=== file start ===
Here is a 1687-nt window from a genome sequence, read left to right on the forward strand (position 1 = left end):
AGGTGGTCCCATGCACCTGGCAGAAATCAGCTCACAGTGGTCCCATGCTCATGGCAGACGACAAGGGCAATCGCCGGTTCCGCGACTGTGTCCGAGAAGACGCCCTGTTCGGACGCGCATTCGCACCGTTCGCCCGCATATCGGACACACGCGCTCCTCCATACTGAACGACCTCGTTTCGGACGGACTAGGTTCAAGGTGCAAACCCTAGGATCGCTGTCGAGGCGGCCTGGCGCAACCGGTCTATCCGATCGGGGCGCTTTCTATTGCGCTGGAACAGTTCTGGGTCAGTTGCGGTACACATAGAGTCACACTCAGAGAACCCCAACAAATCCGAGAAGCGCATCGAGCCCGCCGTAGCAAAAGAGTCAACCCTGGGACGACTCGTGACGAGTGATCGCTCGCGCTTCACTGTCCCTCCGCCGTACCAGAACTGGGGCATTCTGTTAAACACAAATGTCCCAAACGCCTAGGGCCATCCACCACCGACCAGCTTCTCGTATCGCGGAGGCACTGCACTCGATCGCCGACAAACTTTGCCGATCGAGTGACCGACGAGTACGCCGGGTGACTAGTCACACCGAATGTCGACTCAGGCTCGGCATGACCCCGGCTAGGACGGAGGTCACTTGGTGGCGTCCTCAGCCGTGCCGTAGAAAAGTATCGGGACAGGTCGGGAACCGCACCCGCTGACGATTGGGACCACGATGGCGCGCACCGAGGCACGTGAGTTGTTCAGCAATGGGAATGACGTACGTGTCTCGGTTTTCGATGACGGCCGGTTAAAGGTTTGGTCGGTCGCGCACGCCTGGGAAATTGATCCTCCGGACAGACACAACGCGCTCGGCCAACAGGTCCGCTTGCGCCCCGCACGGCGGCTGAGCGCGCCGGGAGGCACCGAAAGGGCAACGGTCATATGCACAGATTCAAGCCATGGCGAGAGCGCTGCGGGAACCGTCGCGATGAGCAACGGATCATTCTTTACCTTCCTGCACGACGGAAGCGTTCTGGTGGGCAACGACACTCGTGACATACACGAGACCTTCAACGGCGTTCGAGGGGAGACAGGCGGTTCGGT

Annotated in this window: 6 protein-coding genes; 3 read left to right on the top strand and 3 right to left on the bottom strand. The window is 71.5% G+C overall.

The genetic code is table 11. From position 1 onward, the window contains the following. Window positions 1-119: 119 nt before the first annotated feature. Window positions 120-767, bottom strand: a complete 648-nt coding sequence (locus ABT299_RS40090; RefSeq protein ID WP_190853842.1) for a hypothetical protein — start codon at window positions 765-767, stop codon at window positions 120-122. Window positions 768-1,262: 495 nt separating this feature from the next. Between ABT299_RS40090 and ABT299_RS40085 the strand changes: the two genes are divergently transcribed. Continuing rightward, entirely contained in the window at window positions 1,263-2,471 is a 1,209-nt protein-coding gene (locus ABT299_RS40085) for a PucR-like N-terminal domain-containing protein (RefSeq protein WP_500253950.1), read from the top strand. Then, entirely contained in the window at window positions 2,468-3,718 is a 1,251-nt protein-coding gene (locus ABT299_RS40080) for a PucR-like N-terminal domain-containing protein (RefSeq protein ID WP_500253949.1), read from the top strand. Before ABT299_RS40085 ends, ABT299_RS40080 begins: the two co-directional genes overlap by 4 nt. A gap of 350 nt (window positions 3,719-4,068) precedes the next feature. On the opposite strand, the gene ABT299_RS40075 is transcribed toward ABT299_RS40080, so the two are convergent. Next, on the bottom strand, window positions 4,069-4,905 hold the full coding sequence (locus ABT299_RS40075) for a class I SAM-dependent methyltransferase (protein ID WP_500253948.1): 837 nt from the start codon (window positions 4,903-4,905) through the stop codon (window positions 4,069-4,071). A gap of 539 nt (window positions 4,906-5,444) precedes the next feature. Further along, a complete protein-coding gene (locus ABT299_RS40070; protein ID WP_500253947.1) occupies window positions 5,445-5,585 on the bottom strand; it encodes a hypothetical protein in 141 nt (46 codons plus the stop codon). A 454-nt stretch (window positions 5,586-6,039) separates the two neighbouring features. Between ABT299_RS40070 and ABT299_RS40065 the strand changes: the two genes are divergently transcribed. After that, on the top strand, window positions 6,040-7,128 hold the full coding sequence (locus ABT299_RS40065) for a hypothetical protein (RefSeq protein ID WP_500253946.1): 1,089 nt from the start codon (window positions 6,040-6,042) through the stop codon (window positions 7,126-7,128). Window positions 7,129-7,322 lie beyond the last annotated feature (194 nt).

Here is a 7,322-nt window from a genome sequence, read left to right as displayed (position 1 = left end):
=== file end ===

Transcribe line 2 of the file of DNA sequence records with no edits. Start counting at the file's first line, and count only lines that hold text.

AGGTGGTCCCATGCACCTGGCAGAAATCAGCTCACAGTGGTCCCATGCTCATGGCAGACGACAAGGGCAATCGCCGGTTCCGCGACTGTGTCCGAGAAGACGCCCTGTTCGGACGCGCATTCGCACCGTTCGCCCGCATATCGGACACACGCGCTCCTCCATACTGAACGACCTCGTTTCGGACGGACTAGGTTCAAGGTGCAAACCCTAGGATCGCTGTCGAGGCGGCCTGGCGCAACCGGTCTATCCGATCGGGGCGCTTTCTATTGCGCTGGAACAGTTCTGGGTCAGTTGCGGTACACATAGAGTCACACTCAGAGAACCCCAACAAATCCGAGAAGCGCATCGAGCCCGCCGTAGCAAAAGAGTCAACCCTGGGACGACTCGTGACGAGTGATCGCTCGCGCTTCACTGTCCCTCCGCCGTACCAGAACTGGGGCATTCTGTTAAACACAAATGTCCCAAACGCCTAGGGCCATCCACCACCGACCAGCTTCTCGTATCGCGGAGGCACTGCACTCGATCGCCGACAAACTTTGCCGATCGAGTGACCGACGAGTACGCCGGGTGACTAGTCACACCGAATGTCGACTCAGGCTCGGCATGACCCCGGCTAGGACGGAGGTCACTTGGTGGCGTCCTCAGCCGTGCCGTAGAAAAGTATCGGGACAGGTCGGGAACCGCACCCGCTGACGATTGGGACCACGATGGCGCGCACCGAGGCACGTGAGTTGTTCAGCAATGGGAATGACGTACGTGTCTCGGTTTTCGATGACGGCCGGTTAAAGGTTTGGTCGGTCGCGCACGCCTGGGAAATTGATCCTCCGGACAGACACAACGCGCTCGGCCAACAGGTCCGCTTGCGCCCCGCACGGCGGCTGAGCGCGCCGGGAGGCACCGAAAGGGCAACGGTCATATGCACAGATTCAAGCCATGGCGAGAGCGCTGCGGGAACCGTCGCGATGAGCAACGGATCATTCTTTACCTTCCTGCACGACGGAAGCGTTCTGGTGGGCAACGACACTCGTGACATACACGAGACCTTCAACGGCGTTCGAGGGGAGACAGGCGGTTCGGT